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On a Sunday morning in El Cerrito, as the gray skies turn to drizzle, several silver-haired, denim-clad collectors at Down Home Music's monthly 78 rpm record swap pack up early. As he usually does, Allan Dodge has brought his vintage instruments with him, but with the wet weather he leaves his guitars in the car. Joined by fellow collector Dave Stewart, Dodge goes prowling for rare discs in the back room of the Bay Area's primary roots music record store instead.
Dodge is a local antique-music aficionado and a founding member of the Cheap Suit Serenaders, a renowned revival string band that includes filmmaker Terry Zwigoff and cartoonist R. Crumb. The locally based group, which plays live only a few times a year and records even less frequently, is one of the foremost purveyors of the old-timey blues and jazz of the prewar era. The band also showcases Dodge's passion for Hawaiian pop from the '20s, '30s, and '40s, playing such ancient songs as "Hula Medley" and "Moana March" (both released on the 1976 album R. Crumb & His Cheap Suit Serenaders Number 2, which is now available on CD as Chasin' Rainbows).
As avid record collectors and scholars of Depression-era pop, the Serenaders also contributed to several reissue albums that proved essential in reviving Hawaiian music. In the early '80s guitarist Bob Brozman, who joined the Serenaders in 1978, produced two Hawaiian-themed albums for the Arhoolie label: a collection of rare material by Kalama's Quartet and a compilation called Hawaiian Steel Guitar Classics.
Dodge was one of several collectors who supplied material for those now-classic albums, adding cuts from his huge library of 78s. Today, years later, Dodge is compiling an album of his own and releasing it on San Mateo's Old Masters label, in the hopes of renewing interest in his beloved Hawaiian sounds. Titled From Honolulu to Hawaii: Jazz, Blues & Popular Specialties Performed Hawaiian Style, Dodge's record explores the connection between vintage Hawaiian songs and the jazzy hits of the pre-big band era. While many Hawaiian collections focus on the flashy guitar work of trick pickers like Sol Hoopii and Roy Smeck, Dodge's disc indulges in the softer side of the style, with material ranging from Hawaiianized versions of popular standards such as Irving Berlin's "Heat Wave" and Harry Warren's "Coffee in the Morning" to vocal numbers out of the barbershop tradition. The compilation also includes plenty of hapa haole tunes -- jazzy novelty songs that mix English lyrics and Hawaiian slang to paint an idyllic picture of a laid-back tropical paradise.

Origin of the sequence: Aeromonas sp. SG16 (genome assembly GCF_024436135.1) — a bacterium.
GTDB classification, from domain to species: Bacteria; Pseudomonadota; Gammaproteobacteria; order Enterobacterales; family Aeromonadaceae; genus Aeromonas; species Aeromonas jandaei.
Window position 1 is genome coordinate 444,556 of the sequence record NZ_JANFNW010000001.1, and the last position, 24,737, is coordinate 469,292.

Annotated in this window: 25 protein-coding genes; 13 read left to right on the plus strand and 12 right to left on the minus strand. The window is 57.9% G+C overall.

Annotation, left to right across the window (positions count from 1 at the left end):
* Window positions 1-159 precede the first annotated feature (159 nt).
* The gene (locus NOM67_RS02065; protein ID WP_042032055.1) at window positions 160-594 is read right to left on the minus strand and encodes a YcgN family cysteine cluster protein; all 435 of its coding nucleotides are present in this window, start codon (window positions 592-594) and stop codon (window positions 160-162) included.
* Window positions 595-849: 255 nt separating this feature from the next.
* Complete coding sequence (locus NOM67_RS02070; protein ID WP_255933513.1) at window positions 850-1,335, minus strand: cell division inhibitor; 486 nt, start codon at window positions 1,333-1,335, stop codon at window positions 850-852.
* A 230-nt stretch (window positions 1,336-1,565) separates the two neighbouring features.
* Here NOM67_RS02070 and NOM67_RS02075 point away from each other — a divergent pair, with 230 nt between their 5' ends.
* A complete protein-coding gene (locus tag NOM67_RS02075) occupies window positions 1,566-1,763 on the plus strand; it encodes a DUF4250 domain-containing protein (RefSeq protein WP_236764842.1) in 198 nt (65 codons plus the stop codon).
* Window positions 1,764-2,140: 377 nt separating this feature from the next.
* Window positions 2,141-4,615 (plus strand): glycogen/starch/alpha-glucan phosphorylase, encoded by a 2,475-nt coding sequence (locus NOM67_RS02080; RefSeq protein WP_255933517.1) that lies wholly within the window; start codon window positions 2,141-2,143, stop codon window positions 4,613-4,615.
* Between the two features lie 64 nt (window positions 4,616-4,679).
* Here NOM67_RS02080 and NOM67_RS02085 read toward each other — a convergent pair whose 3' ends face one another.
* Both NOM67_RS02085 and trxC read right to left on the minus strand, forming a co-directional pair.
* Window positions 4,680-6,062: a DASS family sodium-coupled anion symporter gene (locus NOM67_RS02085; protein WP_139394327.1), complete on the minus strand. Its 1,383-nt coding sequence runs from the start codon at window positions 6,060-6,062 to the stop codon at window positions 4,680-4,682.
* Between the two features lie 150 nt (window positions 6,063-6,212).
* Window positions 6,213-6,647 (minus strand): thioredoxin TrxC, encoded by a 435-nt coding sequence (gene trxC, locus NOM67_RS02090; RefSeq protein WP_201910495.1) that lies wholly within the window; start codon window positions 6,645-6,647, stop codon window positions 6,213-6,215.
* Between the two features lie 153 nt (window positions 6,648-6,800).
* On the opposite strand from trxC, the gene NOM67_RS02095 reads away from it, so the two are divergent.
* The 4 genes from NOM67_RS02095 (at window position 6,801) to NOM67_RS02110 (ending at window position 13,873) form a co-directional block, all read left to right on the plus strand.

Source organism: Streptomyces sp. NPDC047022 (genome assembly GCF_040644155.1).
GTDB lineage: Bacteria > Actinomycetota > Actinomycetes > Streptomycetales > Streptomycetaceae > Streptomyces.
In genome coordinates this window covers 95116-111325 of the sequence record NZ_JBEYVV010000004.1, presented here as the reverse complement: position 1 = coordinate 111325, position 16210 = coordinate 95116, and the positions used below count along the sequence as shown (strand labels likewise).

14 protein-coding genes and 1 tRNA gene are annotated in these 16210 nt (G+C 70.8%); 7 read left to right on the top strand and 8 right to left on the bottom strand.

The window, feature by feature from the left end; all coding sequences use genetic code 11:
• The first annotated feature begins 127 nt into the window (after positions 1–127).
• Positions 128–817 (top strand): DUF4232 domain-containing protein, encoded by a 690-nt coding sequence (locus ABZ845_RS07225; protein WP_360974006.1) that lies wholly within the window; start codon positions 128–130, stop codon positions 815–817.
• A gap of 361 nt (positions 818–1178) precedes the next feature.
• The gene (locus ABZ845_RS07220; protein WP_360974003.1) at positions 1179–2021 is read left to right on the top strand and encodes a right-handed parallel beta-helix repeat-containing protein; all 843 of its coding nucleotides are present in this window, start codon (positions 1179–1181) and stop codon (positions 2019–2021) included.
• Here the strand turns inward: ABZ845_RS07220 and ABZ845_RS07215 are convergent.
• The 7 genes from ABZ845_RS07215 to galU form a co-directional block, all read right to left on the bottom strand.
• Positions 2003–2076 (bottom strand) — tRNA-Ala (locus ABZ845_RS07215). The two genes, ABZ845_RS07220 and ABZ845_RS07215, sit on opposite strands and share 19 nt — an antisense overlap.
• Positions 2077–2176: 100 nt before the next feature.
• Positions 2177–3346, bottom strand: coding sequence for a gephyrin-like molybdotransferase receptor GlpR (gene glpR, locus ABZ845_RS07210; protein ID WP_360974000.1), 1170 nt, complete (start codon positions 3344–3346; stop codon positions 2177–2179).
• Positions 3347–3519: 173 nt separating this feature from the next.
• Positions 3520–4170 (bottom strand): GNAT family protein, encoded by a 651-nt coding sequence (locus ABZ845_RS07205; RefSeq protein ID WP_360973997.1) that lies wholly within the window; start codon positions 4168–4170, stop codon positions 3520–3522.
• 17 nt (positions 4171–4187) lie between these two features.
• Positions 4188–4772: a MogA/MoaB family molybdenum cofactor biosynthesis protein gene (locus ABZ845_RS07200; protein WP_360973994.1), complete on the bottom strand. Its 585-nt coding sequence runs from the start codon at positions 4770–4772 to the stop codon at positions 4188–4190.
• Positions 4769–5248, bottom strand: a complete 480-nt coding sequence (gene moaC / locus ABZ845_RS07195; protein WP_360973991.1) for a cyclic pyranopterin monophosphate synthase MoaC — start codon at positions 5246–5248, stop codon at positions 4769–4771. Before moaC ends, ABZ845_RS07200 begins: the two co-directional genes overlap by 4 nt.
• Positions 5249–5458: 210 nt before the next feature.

"The record industry has always had this Orientalist fantasy that it's exploited," explains Dodge, while poring through the discs at Down Home. "It just went on and on with songs like "Old King Tut,' which project some kind of romantic fantasy, this romantic image of this place that looks better on record than it does in reality. It's the exotic nature of it that makes it entertaining."
The other key element was the sweet "slack key" sound of the Hawaiian steel guitar, and the wildly inventive guitar work that Hawaiians initiated. The slack key style originated in the late 1800s, when islanders adapted the Spanish guitar brought to Hawaii by European and Asian immigrants. Hawaiian musicians developed odd tunings and a technique that involved passing a steel bar over the strings to bend and distort the notes. The steel guitar created a sensation in Hawaii and on the mainland, where it became a staple of both country and blues tunes and a novelty effect on countless pop and jazz recordings.
As Dodge notes, California was intimately tied to the growth of Hawaiian music in American popular culture. The booming film industry and the West Coast's vibrant vaudeville circuit provided ample opportunities for work, making California a natural beacon for the talented players. A major turning point came in 1915, when San Francisco hosted a yearlong event that proved pivotal to the worldwide interest in the music and culture.
"It really started with the Panama-Pacific Exhibition," explains Dodge. "That was the beginning of "world music,' in a way. Sol Hoopii was there, and Dave Apollon played the mandolin. The Furtado Brothers came from Guatemala. A lot of those guys had been touring earlier than that, but the Exhibition started a real craze for Hawaiian music."
Most of the work was in Los Angeles, where musicians appeared in films or played nightclubs such as the Seven Seas, but the Bay Area also had its share of Hawaiian talent. RCA Victor recorded countless sessions in its Oakland and San Francisco studios; stars like David Kane were regulars on local radio stations, and legendary showman Sol K. Bright had a residency as the bandleader at the Fairmont Hotel. Because many of the best Hawaiian musicians lived in California, their records were more common here than anywhere else on the mainland, which partly explains why Bay Area collectors have been so instrumental in reviving the old style.
"There are certain records that you can find over and over -- at least on the West Coast," Dodge explains. "People went to Hawaii as tourists and brought them back."
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